33

-0.1863

(-1.1841, 0.8477)

2.0000

1.9532

-0.0313

(-0.1198, 0.0554)

34

-0.4010

(-0.7919, -0.0027)

2.0000

1.9929

-0.0313

(-0.1198, 0.0554)

41

-0.1790

(-0.7660, 0.4302)

2.0000

1.9958

-0.0313

(-0.1198, 0.0554)

42

0.0357

(-0.3165, 0.4102)

2.0000

1.9973

-0.0313

(-0.1198, 0.0554)

43

0.2117

(-0.2653, 0.7057)

2.0000

1.9972

-0.0313

(-0.1198, 0.0554)

44

-0.0071

(-0.2966, 0.3009)

2.0000

1.9969

-0.0313

(-0.1198, 0.0554)

Discussion

Fine mapping is gaining importance as a tool in the search of the genetic basis of complex traits, while knowledge of the patterns of the human linkage disequilibrium is increasing. We have implemented the Bayesian spatial approach proposed in [5]. Our results for the GAW14 Danacaa population replicate 2 with microsatellite marker haplotypes in the neighborhood of disease locus D1 failed to identify any haplotype grouping. However, when applied to the data simulated for the same haplotypes with effects set up into two groups with the effects δ = (-2, 0) the model has correctly sorted haplotypes into the two clusters and estimated the effects. It can be concluded therefore that in the case of Danacaa population the model has not proved sensitive enough to detect the effect on the provided sample size. The BYM model [1], which has been widely used for example in the field of spatial epidemiology for over a decade, has been used for comparison. It has also failed to produce evidence of clustering, since the resulting 95% confidence intervals for all the haplotypes are overlapping.

There are certain technical difficulties in estimating the Potts model, one of which is the evaluation of the normalizing constant. We have used the thermodynamic integration approach as proposed by Green and Richardson [3] in conjunction with the Simpson's Rule. Other difficulties lie in constructing the efficient sampling algorithm. The Poisson model used by Green and Richardson [3] in conjunction with gamma priors on the effects leads to certain 'nice' results, but the high incidence of some phenotypes (e.g., e and f) does not allow the natural binomial distribution to be approximated by Poisson. Therefore, we had to deal with a rather unwieldy logit transformation. We plan to improve the algorithm further by searching for a better sampling distribution so as to provide better mixing and faster convergence. We found both the sampling schema and the complexity of the phenotype very challenging and because of the complex model used we have ignored ascertainment. Therefore the estimated haplotype effects reflect only the sample at hand and not the prevalence in the base population.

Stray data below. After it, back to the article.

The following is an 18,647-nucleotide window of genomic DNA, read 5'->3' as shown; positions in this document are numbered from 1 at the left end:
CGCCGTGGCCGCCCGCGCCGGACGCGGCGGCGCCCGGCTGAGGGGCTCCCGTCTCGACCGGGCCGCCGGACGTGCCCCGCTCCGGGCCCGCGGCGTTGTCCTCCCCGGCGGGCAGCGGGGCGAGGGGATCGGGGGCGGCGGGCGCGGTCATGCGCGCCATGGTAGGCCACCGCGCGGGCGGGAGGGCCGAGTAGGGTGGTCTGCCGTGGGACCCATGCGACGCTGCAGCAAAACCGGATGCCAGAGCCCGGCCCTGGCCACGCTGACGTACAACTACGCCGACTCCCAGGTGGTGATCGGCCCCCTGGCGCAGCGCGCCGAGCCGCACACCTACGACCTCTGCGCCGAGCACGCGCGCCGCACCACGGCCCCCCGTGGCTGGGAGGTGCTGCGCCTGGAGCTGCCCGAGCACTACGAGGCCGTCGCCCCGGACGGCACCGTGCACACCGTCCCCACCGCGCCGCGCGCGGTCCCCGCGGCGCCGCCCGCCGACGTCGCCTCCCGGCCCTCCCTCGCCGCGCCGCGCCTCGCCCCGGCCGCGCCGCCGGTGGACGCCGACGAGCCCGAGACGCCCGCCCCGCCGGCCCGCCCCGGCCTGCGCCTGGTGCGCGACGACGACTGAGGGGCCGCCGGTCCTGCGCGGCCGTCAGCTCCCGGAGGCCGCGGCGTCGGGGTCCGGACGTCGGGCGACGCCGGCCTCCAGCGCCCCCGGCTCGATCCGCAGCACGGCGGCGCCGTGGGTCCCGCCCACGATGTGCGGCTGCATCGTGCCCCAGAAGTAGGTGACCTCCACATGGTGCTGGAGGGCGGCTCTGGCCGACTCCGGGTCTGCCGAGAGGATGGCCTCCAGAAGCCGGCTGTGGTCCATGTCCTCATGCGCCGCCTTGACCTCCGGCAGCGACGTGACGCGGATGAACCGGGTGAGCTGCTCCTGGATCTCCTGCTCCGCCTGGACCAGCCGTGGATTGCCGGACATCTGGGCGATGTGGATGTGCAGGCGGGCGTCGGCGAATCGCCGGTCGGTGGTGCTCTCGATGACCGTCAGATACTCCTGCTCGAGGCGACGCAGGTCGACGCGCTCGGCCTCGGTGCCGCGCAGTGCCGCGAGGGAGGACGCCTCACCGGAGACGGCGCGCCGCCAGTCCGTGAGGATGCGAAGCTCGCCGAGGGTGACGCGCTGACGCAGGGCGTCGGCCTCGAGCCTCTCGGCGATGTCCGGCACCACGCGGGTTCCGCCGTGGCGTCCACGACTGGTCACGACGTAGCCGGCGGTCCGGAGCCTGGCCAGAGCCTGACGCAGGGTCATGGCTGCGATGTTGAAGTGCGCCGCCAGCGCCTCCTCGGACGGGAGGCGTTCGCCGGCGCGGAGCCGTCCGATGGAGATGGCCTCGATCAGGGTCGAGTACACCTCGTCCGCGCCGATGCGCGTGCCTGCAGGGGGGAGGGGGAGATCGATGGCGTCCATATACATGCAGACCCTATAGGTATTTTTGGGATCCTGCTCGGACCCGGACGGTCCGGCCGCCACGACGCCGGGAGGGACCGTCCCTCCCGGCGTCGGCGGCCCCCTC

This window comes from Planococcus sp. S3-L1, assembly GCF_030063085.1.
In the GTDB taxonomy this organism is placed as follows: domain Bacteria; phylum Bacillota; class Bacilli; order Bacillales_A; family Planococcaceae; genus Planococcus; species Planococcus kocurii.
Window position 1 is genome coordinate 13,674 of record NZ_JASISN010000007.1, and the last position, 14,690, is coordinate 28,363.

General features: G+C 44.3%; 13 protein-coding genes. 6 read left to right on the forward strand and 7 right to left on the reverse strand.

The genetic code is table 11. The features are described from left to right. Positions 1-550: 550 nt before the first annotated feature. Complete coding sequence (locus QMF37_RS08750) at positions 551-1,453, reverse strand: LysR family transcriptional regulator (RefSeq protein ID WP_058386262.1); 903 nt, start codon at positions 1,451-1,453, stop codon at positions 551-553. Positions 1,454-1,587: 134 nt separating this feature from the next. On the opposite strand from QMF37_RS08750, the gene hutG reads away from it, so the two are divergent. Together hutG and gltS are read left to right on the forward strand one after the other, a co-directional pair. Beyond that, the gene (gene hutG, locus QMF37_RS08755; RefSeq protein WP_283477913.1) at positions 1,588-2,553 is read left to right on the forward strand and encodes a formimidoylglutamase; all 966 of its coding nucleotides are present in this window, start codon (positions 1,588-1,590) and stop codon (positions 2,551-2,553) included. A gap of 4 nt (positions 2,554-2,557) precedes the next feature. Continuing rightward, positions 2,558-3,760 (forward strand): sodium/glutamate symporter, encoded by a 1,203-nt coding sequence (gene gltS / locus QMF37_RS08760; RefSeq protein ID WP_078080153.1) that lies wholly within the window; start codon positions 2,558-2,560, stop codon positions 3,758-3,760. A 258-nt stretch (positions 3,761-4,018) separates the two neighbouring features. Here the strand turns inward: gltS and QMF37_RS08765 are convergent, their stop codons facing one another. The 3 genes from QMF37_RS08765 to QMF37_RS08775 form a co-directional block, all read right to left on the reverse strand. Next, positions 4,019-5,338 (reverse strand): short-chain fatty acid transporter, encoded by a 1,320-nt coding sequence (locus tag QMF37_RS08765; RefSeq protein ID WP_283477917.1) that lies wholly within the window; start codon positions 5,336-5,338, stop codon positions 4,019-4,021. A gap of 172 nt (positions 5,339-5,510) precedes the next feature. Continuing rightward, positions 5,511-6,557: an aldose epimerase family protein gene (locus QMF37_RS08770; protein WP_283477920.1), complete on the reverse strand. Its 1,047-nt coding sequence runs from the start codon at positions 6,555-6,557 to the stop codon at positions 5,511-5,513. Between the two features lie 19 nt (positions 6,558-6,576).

The similarity matrix of the haplotypes in this study is based on the number of alleles identical by state, but from the genetics point of view it would be more informative to use identity by descent information that can be obtained from other genetic computer software programs such as PEDPHASE [7]. In the future we plan to use more simulations in order to gain better understanding of the statistical properties of the Potts model in its applications to genetic fine mapping of complex diseases. Some comparison between SNPs and microsatellite markers will also be considered, provided the time required to estimate model parameters can be reduced.

Conclusion

The aim of this article was to test the usefulness of the Potts approach in the genetic analysis. Unfortunately, the results of were not encouraging because neither the Potts nor the comparable BYM model found any haplotype grouping. However, as noted in the discussion, we believe that the approach may work in certain situations. More investigation is needed to determine the conditions under which the proposed approach may prove useful.

Notes

Abbreviations

BYM: 

Bayesian spatial model

CAR: 

Conditional auto-regressive

GAW14: 

Genetic Analysis Workshop 14

rjMCMC: 

Reversible jump Markov chain Monte Carlo

SNP: 

Single-nucleotide polymorphism

Declarations

Acknowledgements

This work is partly supported by the postgraduate school of COMAS (University of Jyväskylä, EVM), the Juvenile Diabetes Research Foundation International, the Academy of Finland (51224, 51225, 46558), and the Sigrid Juselius Foundation (LH and JP).

Authors’ Affiliations

(1)
International Institute for Applied System Analysis (IIASA)
(2)
University of Helsinki, School of Medicine, Department of Public Health, University of Helsinki
(3)
National Public Health Institute, Department of Health Promotion and Epidemiology

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Copyright

© Moltchanova et al; licensee BioMed Central Ltd 2005

This article is published under license to BioMed Central Ltd. This is an open access article distributed under the terms of the Creative Commons Attribution License (http://creativecommons.org/licenses/by/2.0), which permits unrestricted use, distribution, and reproduction in any medium, provided the original work is properly cited.